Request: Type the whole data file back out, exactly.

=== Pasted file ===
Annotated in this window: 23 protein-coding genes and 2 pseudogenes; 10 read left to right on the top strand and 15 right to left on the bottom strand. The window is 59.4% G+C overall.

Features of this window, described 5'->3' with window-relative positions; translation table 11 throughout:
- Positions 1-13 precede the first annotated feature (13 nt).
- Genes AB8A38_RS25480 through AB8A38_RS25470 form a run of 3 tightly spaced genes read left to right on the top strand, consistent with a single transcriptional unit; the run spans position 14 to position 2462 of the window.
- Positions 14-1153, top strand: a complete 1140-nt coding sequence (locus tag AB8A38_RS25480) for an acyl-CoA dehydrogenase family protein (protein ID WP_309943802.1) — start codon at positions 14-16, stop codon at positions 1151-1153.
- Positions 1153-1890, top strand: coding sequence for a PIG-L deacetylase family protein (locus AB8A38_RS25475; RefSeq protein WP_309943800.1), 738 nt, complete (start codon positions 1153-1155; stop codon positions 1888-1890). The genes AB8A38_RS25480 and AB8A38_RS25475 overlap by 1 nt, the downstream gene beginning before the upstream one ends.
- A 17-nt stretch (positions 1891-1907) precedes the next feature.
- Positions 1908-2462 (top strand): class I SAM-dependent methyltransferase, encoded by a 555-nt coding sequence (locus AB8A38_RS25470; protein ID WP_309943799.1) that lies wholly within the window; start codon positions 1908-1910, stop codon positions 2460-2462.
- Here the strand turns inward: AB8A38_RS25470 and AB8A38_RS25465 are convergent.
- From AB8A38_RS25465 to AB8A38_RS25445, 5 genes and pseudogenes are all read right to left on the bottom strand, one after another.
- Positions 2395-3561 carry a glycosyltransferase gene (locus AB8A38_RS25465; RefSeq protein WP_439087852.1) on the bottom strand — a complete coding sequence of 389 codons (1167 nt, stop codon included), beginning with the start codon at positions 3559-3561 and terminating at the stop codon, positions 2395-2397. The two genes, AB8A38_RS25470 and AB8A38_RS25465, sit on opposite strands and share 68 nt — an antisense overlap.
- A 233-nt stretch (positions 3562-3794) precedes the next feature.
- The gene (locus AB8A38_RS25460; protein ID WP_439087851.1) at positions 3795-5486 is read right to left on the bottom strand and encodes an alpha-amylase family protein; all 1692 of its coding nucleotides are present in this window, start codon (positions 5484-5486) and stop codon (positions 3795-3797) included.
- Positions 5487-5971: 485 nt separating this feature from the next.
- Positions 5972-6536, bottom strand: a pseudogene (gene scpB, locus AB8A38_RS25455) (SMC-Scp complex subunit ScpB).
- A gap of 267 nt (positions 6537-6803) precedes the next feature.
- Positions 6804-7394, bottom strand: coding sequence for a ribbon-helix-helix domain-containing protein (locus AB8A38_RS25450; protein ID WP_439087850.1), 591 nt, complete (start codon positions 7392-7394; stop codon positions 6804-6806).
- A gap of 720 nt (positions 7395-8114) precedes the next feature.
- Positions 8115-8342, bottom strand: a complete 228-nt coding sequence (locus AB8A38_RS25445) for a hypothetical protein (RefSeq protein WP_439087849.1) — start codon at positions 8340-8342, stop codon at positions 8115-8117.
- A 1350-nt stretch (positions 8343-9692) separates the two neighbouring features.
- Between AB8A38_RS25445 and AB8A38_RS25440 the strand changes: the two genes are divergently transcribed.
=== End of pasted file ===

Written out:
Annotated in this window: 23 protein-coding genes and 2 pseudogenes; 10 read left to right on the top strand and 15 right to left on the bottom strand. The window is 59.4% G+C overall.

Features of this window, described 5'->3' with window-relative positions; translation table 11 throughout:
- Positions 1-13 precede the first annotated feature (13 nt).
- Genes AB8A38_RS25480 through AB8A38_RS25470 form a run of 3 tightly spaced genes read left to right on the top strand, consistent with a single transcriptional unit; the run spans position 14 to position 2462 of the window.
- Positions 14-1153, top strand: a complete 1140-nt coding sequence (locus tag AB8A38_RS25480) for an acyl-CoA dehydrogenase family protein (protein ID WP_309943802.1) — start codon at positions 14-16, stop codon at positions 1151-1153.
- Positions 1153-1890, top strand: coding sequence for a PIG-L deacetylase family protein (locus AB8A38_RS25475; RefSeq protein WP_309943800.1), 738 nt, complete (start codon positions 1153-1155; stop codon positions 1888-1890). The genes AB8A38_RS25480 and AB8A38_RS25475 overlap by 1 nt, the downstream gene beginning before the upstream one ends.
- A 17-nt stretch (positions 1891-1907) precedes the next feature.
- Positions 1908-2462 (top strand): class I SAM-dependent methyltransferase, encoded by a 555-nt coding sequence (locus AB8A38_RS25470; protein ID WP_309943799.1) that lies wholly within the window; start codon positions 1908-1910, stop codon positions 2460-2462.
- Here the strand turns inward: AB8A38_RS25470 and AB8A38_RS25465 are convergent.
- From AB8A38_RS25465 to AB8A38_RS25445, 5 genes and pseudogenes are all read right to left on the bottom strand, one after another.
- Positions 2395-3561 carry a glycosyltransferase gene (locus AB8A38_RS25465; RefSeq protein WP_439087852.1) on the bottom strand — a complete coding sequence of 389 codons (1167 nt, stop codon included), beginning with the start codon at positions 3559-3561 and terminating at the stop codon, positions 2395-2397. The two genes, AB8A38_RS25470 and AB8A38_RS25465, sit on opposite strands and share 68 nt — an antisense overlap.
- A 233-nt stretch (positions 3562-3794) precedes the next feature.
- The gene (locus AB8A38_RS25460; protein ID WP_439087851.1) at positions 3795-5486 is read right to left on the bottom strand and encodes an alpha-amylase family protein; all 1692 of its coding nucleotides are present in this window, start codon (positions 5484-5486) and stop codon (positions 3795-3797) included.
- Positions 5487-5971: 485 nt separating this feature from the next.
- Positions 5972-6536, bottom strand: a pseudogene (gene scpB, locus AB8A38_RS25455) (SMC-Scp complex subunit ScpB).
- A gap of 267 nt (positions 6537-6803) precedes the next feature.
- Positions 6804-7394, bottom strand: coding sequence for a ribbon-helix-helix domain-containing protein (locus AB8A38_RS25450; protein ID WP_439087850.1), 591 nt, complete (start codon positions 7392-7394; stop codon positions 6804-6806).
- A gap of 720 nt (positions 7395-8114) precedes the next feature.
- Positions 8115-8342, bottom strand: a complete 228-nt coding sequence (locus AB8A38_RS25445) for a hypothetical protein (RefSeq protein WP_439087849.1) — start codon at positions 8340-8342, stop codon at positions 8115-8117.
- A 1350-nt stretch (positions 8343-9692) separates the two neighbouring features.
- Between AB8A38_RS25445 and AB8A38_RS25440 the strand changes: the two genes are divergently transcribed.